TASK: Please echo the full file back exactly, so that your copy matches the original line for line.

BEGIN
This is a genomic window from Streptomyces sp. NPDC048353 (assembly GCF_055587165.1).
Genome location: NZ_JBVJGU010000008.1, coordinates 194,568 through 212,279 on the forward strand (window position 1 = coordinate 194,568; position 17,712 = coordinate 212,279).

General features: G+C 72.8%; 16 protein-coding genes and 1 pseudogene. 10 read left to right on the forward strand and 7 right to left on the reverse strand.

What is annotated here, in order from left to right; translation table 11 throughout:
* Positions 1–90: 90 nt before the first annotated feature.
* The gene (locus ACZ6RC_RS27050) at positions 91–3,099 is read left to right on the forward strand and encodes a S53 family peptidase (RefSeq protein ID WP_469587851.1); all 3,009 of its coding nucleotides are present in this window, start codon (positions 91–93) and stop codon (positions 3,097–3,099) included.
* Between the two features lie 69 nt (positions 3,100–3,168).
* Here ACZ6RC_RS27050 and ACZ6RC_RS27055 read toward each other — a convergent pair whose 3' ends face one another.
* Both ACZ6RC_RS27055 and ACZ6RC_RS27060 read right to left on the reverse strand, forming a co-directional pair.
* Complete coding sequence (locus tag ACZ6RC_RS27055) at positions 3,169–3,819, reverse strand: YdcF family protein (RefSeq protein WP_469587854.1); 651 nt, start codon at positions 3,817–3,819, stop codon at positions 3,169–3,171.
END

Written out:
This is a genomic window from Streptomyces sp. NPDC048353 (assembly GCF_055587165.1).
Genome location: NZ_JBVJGU010000008.1, coordinates 194,568 through 212,279 on the forward strand (window position 1 = coordinate 194,568; position 17,712 = coordinate 212,279).

General features: G+C 72.8%; 16 protein-coding genes and 1 pseudogene. 10 read left to right on the forward strand and 7 right to left on the reverse strand.

What is annotated here, in order from left to right; translation table 11 throughout:
* Positions 1–90: 90 nt before the first annotated feature.
* The gene (locus ACZ6RC_RS27050) at positions 91–3,099 is read left to right on the forward strand and encodes a S53 family peptidase (RefSeq protein ID WP_469587851.1); all 3,009 of its coding nucleotides are present in this window, start codon (positions 91–93) and stop codon (positions 3,097–3,099) included.
* Between the two features lie 69 nt (positions 3,100–3,168).
* Here ACZ6RC_RS27050 and ACZ6RC_RS27055 read toward each other — a convergent pair whose 3' ends face one another.
* Both ACZ6RC_RS27055 and ACZ6RC_RS27060 read right to left on the reverse strand, forming a co-directional pair.
* Complete coding sequence (locus tag ACZ6RC_RS27055) at positions 3,169–3,819, reverse strand: YdcF family protein (RefSeq protein WP_469587854.1); 651 nt, start codon at positions 3,817–3,819, stop codon at positions 3,169–3,171.